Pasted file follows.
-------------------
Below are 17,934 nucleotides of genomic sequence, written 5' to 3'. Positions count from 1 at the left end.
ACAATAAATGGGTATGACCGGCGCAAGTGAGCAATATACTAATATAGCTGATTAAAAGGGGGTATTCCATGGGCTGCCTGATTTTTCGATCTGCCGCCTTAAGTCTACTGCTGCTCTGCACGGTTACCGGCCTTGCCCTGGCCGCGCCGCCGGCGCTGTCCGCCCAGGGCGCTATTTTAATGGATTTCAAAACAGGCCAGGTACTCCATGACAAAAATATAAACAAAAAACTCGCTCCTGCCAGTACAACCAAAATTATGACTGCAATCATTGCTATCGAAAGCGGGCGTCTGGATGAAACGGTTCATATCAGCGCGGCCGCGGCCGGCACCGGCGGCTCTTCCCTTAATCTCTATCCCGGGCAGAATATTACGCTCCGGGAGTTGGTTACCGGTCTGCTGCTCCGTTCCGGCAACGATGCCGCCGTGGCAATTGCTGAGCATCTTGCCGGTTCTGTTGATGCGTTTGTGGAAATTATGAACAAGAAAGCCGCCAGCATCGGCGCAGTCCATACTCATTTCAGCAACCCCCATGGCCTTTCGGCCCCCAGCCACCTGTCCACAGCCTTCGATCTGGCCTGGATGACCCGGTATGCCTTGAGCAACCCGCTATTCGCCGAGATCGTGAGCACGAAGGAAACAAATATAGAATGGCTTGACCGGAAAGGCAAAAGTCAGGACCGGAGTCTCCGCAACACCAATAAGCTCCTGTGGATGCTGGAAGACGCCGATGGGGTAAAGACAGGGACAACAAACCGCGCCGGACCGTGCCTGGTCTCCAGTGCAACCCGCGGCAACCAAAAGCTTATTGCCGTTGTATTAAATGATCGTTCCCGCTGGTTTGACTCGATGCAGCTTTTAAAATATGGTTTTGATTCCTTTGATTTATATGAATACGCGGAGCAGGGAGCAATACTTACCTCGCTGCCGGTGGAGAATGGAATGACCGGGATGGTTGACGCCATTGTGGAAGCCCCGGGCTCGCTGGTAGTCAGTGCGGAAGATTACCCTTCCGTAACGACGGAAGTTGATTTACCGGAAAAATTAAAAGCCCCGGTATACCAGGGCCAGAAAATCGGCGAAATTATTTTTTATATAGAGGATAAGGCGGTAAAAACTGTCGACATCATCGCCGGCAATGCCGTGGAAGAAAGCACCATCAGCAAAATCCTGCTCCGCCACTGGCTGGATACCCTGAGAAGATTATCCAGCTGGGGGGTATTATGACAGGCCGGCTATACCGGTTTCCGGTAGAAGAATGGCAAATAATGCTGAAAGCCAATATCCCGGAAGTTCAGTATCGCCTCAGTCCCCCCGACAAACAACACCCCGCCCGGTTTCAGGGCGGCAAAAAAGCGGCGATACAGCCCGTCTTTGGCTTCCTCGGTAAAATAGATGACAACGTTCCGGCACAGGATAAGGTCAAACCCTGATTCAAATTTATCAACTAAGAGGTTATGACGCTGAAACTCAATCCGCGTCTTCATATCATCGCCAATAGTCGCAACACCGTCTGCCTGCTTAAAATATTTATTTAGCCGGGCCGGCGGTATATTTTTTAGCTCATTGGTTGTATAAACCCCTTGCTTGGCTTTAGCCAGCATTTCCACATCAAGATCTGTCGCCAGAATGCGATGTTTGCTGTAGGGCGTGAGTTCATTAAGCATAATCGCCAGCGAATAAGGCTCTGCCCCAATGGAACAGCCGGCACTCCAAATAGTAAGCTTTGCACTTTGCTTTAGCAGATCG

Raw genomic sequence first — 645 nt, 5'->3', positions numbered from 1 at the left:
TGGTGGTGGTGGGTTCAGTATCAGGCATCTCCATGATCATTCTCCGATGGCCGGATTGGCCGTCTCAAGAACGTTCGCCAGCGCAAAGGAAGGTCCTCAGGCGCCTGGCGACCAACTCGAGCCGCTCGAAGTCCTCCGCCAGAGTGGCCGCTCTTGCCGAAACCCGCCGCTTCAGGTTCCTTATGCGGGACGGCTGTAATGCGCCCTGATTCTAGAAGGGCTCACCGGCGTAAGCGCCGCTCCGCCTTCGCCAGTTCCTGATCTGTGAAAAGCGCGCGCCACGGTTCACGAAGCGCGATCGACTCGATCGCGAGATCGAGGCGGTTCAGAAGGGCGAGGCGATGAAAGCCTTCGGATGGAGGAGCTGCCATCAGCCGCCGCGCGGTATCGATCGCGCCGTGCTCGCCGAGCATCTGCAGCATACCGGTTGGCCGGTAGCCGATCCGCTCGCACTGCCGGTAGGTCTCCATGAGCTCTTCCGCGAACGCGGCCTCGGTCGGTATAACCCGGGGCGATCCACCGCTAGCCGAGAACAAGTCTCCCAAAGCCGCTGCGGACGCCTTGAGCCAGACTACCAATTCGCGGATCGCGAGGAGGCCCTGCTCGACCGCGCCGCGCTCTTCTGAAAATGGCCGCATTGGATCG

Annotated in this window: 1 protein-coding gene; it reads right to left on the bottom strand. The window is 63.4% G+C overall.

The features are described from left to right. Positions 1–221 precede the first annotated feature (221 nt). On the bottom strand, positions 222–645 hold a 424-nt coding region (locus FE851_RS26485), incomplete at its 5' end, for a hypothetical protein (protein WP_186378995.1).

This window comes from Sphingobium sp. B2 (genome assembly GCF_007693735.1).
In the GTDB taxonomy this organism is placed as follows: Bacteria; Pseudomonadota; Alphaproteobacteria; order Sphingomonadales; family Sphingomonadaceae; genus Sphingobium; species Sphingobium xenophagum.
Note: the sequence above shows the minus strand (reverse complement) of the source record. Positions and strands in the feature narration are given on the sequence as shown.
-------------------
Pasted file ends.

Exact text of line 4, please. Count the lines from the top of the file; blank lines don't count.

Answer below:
TGGTGGTGGTGGGTTCAGTATCAGGCATCTCCATGATCATTCTCCGATGGCCGGATTGGCCGTCTCAAGAACGTTCGCCAGCGCAAAGGAAGGTCCTCAGGCGCCTGGCGACCAACTCGAGCCGCTCGAAGTCCTCCGCCAGAGTGGCCGCTCTTGCCGAAACCCGCCGCTTCAGGTTCCTTATGCGGGACGGCTGTAATGCGCCCTGATTCTAGAAGGGCTCACCGGCGTAAGCGCCGCTCCGCCTTCGCCAGTTCCTGATCTGTGAAAAGCGCGCGCCACGGTTCACGAAGCGCGATCGACTCGATCGCGAGATCGAGGCGGTTCAGAAGGGCGAGGCGATGAAAGCCTTCGGATGGAGGAGCTGCCATCAGCCGCCGCGCGGTATCGATCGCGCCGTGCTCGCCGAGCATCTGCAGCATACCGGTTGGCCGGTAGCCGATCCGCTCGCACTGCCGGTAGGTCTCCATGAGCTCTTCCGCGAACGCGGCCTCGGTCGGTATAACCCGGGGCGATCCACCGCTAGCCGAGAACAAGTCTCCCAAAGCCGCTGCGGACGCCTTGAGCCAGACTACCAATTCGCGGATCGCGAGGAGGCCCTGCTCGACCGCGCCGCGCTCTTCTGAAAATGGCCGCATTGGATCG